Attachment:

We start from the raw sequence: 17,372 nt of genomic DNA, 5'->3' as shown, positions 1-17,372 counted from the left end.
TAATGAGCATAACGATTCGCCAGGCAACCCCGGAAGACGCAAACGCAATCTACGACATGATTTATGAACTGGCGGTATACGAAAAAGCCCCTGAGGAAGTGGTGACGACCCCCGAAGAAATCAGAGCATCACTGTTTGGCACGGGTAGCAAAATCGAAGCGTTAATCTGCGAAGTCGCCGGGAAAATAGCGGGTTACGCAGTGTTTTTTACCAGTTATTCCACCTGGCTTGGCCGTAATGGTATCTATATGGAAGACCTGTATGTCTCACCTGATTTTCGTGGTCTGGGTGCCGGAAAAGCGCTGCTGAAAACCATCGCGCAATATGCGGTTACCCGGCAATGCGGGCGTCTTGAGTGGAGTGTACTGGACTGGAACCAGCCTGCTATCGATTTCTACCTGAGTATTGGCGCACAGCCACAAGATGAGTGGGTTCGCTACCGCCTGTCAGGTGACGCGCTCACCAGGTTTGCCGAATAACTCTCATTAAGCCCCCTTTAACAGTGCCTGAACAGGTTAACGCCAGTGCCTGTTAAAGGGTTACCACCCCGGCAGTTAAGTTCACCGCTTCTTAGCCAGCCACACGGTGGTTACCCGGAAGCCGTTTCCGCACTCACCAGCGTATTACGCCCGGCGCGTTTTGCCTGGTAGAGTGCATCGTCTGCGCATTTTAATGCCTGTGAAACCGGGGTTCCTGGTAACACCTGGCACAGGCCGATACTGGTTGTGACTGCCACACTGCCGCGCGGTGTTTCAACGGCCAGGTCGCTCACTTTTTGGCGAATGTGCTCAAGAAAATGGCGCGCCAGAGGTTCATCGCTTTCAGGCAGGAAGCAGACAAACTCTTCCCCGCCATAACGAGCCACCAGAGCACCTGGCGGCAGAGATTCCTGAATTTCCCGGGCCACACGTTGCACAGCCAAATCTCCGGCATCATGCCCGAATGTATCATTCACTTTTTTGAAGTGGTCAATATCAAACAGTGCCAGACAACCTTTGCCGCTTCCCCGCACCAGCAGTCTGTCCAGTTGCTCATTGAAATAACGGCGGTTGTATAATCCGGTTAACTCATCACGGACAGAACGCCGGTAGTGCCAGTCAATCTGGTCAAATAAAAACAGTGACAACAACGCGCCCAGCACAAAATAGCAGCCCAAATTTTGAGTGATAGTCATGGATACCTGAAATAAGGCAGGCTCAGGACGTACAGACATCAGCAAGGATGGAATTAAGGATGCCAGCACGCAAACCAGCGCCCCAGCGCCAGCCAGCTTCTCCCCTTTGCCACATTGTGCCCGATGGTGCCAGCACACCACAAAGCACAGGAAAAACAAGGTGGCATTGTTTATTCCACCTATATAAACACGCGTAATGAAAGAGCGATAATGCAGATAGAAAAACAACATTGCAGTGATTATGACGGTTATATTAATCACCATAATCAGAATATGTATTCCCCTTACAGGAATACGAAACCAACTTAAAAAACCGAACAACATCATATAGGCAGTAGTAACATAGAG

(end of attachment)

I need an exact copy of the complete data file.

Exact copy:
We start from the raw sequence: 17,372 nt of genomic DNA, 5'->3' as shown, positions 1-17,372 counted from the left end.
TAATGAGCATAACGATTCGCCAGGCAACCCCGGAAGACGCAAACGCAATCTACGACATGATTTATGAACTGGCGGTATACGAAAAAGCCCCTGAGGAAGTGGTGACGACCCCCGAAGAAATCAGAGCATCACTGTTTGGCACGGGTAGCAAAATCGAAGCGTTAATCTGCGAAGTCGCCGGGAAAATAGCGGGTTACGCAGTGTTTTTTACCAGTTATTCCACCTGGCTTGGCCGTAATGGTATCTATATGGAAGACCTGTATGTCTCACCTGATTTTCGTGGTCTGGGTGCCGGAAAAGCGCTGCTGAAAACCATCGCGCAATATGCGGTTACCCGGCAATGCGGGCGTCTTGAGTGGAGTGTACTGGACTGGAACCAGCCTGCTATCGATTTCTACCTGAGTATTGGCGCACAGCCACAAGATGAGTGGGTTCGCTACCGCCTGTCAGGTGACGCGCTCACCAGGTTTGCCGAATAACTCTCATTAAGCCCCCTTTAACAGTGCCTGAACAGGTTAACGCCAGTGCCTGTTAAAGGGTTACCACCCCGGCAGTTAAGTTCACCGCTTCTTAGCCAGCCACACGGTGGTTACCCGGAAGCCGTTTCCGCACTCACCAGCGTATTACGCCCGGCGCGTTTTGCCTGGTAGAGTGCATCGTCTGCGCATTTTAATGCCTGTGAAACCGGGGTTCCTGGTAACACCTGGCACAGGCCGATACTGGTTGTGACTGCCACACTGCCGCGCGGTGTTTCAACGGCCAGGTCGCTCACTTTTTGGCGAATGTGCTCAAGAAAATGGCGCGCCAGAGGTTCATCGCTTTCAGGCAGGAAGCAGACAAACTCTTCCCCGCCATAACGAGCCACCAGAGCACCTGGCGGCAGAGATTCCTGAATTTCCCGGGCCACACGTTGCACAGCCAAATCTCCGGCATCATGCCCGAATGTATCATTCACTTTTTTGAAGTGGTCAATATCAAACAGTGCCAGACAACCTTTGCCGCTTCCCCGCACCAGCAGTCTGTCCAGTTGCTCATTGAAATAACGGCGGTTGTATAATCCGGTTAACTCATCACGGACAGAACGCCGGTAGTGCCAGTCAATCTGGTCAAATAAAAACAGTGACAACAACGCGCCCAGCACAAAATAGCAGCCCAAATTTTGAGTGATAGTCATGGATACCTGAAATAAGGCAGGCTCAGGACGTACAGACATCAGCAAGGATGGAATTAAGGATGCCAGCACGCAAACCAGCGCCCCAGCGCCAGCCAGCTTCTCCCCTTTGCCACATTGTGCCCGATGGTGCCAGCACACCACAAAGCACAGGAAAAACAAGGTGGCATTGTTTATTCCACCTATATAAACACGCGTAATGAAAGAGCGATAATGCAGATAGAAAAACAACATTGCAGTGATTATGACGGTTATATTAATCACCATAATCAGAATATGTATTCCCCTTACAGGAATACGAAACCAACTTAAAAAACCGAACAACATCATATAGGCAGTAGTAACATAGAG